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Lead-Based Paint Can Kill Children, HUD Puts $13M Toward Problem

HUD Funding $13M

Chipped lead paintToday, the U.S. Department of Housing and Urban Development (HUD) is giving 25 local grants totalling $13 million for projects to eliminate lead and housing-related hazards in thousands of homes across America.

According to HUD, the money will go toward “training workers in lead and healthy homes interventions; supporting research to improve home safety efforts; increasing public awareness, and evaluating outreach on controlling housing-based hazards.”

Lead has been banned in home use since 1978 as it is a toxin proven to impair children’s development and these hazards cost the U.S. economy $3.5 billion each year. Over the past 12 months, $232 million has been awarded to the Lead and Healthy Homes grants, here is what today’s additional $13 million looks like:


Lead-paint can kill children

“Every child deserves to grow up in a healthy home and yet far too many continue to be exposed to potentially dangerous lead and other health hazards,” said HUD Secretary Shaun Donovan. “These grants will not only help to clean up lead and other home health hazards but will support innovative new approaches to make all our homes healthier places to live.”

This past week there was a heated debate here on AG about home hazards and what responsibilities agents should have whether it is written into law or not and lead was brought up in comments which makes this announcement quite timely. We all know the problems associated with lead-based paint contamination in children ranging from central nervous system and kidney damage, anemia, coma, convulsions and even death in higher levels and in lower levels lead to reduced IQ, learning disabilities, impaired hearing.

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HUD estimates nearly 24 million homes still have lead-based paint hazards. Given that the average number of children per houseshold in America is 1.83, that means there are nearly 44 million children at risk for the health problems outlined above, so I applaud HUD’s efforts to creatively solve this problem.

Lani is the COO and News Director at The American Genius, has co-authored a book, co-founded BASHH, Austin Digital Jobs, Remote Digital Jobs, and is a seasoned business writer and editorialist with a penchant for the irreverent.



  1. Brian Brady

    March 2, 2010 at 2:43 pm

    How many children died last year from ingesting lead-based paint?

    • Lani Rosales

      March 2, 2010 at 3:56 pm

      The dangers were listed on the HUD release (here), but not the number of deaths. That’s a good question, but regardless, it’s still a danger on a lower, often unseen level, according to HUD.

      Our deeper questions are:
      Do you think the number of dollars put forth should match the number of those already dead or should the measure be based on prevention? Should these initiatives be privately funded rather than publicly? Or is lead paint even a problem? HUD seems to think it’s a problem, as every home built before 1978 that goes on the market requires a buyer to sign a lead paint addendum acknowledging the risks before a closing can be completed.

      Is it even HUD’s responsibility or should it be up to boards and builders to address this or should it be private altogether? Would love to hear your thoughts!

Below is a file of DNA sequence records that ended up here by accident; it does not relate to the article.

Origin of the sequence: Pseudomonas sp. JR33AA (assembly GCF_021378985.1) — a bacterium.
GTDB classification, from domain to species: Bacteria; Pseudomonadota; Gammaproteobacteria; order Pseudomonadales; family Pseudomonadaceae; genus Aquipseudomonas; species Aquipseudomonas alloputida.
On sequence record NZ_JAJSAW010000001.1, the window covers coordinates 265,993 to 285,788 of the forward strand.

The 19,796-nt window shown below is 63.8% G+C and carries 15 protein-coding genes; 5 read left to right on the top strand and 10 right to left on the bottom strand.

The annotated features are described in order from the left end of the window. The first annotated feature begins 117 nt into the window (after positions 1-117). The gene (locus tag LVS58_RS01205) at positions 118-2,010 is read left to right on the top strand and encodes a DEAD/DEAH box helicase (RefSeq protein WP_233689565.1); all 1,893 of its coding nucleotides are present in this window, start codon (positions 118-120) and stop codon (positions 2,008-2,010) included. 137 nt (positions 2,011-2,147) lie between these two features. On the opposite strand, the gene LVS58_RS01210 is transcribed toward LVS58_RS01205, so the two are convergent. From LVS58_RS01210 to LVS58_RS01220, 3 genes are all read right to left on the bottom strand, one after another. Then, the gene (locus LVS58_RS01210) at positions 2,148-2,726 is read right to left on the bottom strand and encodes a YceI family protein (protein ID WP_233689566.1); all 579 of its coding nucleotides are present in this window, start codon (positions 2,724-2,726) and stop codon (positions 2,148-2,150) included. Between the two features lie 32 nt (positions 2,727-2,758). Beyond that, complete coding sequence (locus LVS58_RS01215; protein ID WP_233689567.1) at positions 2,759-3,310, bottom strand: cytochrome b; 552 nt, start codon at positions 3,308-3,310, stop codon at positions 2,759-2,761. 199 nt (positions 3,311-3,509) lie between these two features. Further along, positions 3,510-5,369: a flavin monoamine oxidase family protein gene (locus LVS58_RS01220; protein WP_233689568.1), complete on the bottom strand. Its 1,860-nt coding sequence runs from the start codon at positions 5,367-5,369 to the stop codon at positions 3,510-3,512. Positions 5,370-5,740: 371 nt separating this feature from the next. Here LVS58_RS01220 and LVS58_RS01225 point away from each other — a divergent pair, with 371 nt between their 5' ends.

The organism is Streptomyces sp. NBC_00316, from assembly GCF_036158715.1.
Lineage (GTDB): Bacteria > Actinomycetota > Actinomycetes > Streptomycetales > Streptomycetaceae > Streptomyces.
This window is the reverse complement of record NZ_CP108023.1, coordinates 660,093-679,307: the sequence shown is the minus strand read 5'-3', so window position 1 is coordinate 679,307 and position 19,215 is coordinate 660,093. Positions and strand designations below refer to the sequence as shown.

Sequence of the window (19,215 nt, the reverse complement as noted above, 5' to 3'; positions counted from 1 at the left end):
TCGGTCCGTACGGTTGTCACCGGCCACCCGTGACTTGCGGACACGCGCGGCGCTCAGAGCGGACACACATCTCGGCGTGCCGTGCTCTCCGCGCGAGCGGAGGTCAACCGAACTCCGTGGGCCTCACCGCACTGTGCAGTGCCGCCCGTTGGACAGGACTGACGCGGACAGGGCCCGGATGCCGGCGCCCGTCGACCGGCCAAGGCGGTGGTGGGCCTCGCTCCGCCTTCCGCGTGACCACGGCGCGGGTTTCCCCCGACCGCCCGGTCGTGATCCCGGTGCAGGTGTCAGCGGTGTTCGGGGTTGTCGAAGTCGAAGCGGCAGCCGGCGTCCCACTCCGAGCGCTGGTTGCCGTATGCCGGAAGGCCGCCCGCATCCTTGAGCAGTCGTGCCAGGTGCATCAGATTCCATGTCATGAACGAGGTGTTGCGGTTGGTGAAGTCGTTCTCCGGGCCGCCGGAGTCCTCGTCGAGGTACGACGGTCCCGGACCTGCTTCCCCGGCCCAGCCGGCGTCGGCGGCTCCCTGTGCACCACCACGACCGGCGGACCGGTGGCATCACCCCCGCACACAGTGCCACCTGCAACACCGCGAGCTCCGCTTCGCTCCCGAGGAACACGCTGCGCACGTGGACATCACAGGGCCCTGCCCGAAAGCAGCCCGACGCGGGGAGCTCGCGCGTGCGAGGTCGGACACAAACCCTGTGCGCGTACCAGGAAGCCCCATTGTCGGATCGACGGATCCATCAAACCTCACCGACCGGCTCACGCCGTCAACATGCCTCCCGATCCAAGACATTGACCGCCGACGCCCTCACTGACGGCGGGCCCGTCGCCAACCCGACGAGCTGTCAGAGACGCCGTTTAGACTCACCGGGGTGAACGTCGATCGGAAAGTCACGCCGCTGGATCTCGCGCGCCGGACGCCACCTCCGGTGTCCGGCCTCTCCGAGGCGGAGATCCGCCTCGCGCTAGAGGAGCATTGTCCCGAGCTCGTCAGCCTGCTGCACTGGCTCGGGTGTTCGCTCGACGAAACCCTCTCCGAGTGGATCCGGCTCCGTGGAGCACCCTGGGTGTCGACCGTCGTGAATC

• Dan Connolly

      March 2, 2010 at 4:27 pm

      It’s not a matter of children dying from ingesting paint chips. Lead causes long term brain damage and the children are at risk of a lifetime of diminished capacity.

      • chistletoe

        March 12, 2012 at 7:05 am

        In the U.S.A., the last death certificate of a child which listed lead poisoning as the cause of death was in 1991.
        There may have been other deaths since then as lead poisoning causes complications which may not always be recognized as such and because it may be a contributing factor in other deaths.
        I’m sorry that all these so-called professionals want to avoid actually answering your question.

  2. Brian Brady

    March 2, 2010 at 6:56 pm

    HUD does think that lead-based paint is a problem. If $13 million was a good idea, wouldn’t $100 million be better?

    • Lani Rosales

      March 2, 2010 at 7:57 pm

      per the above: “Over the past 12 months, $232 million has been awarded to the Lead and Healthy Homes grants”

  3. Dennis C Smith

    March 2, 2010 at 8:42 pm

    Total waste of tax payer money. Does anyone really trust these numbers? They assume that 21 million homes still have lead based paint. Then they assume that everyone one of those homes have 1.8 children. How about just about every home that has turned over at least once, but more like 3-4 times since 1978, has been painted, cleaned, etc and that the majority of homes that still have lead paint are probably in homes that have had the same occupants since 1978–i.e. older folks with no children.

    This is how we add up to Trillion dollar deficits.

  4. Brian Brady

    March 2, 2010 at 10:43 pm

    More children die from pool drownings than do lead paint ingestion, Lani. We simply call that bad parenting. Of course this is a waste of money.

  5. Benn Rosales

    March 3, 2010 at 11:36 am

    This isn’t a case where you can really rely on Google to give you awe inspiring results on studies of lead poisoning so I won’t try to support or debunk the science, but I will say this, if since 1978 the lead based awareness campaigns have saved even one childs life, that is enough for me.

    As far as swimming pools go and bad parenting? I fail to see how a horrible accident makes for a bad parent, but then again, I don’t live in a swimming pool state- I can only imagine.

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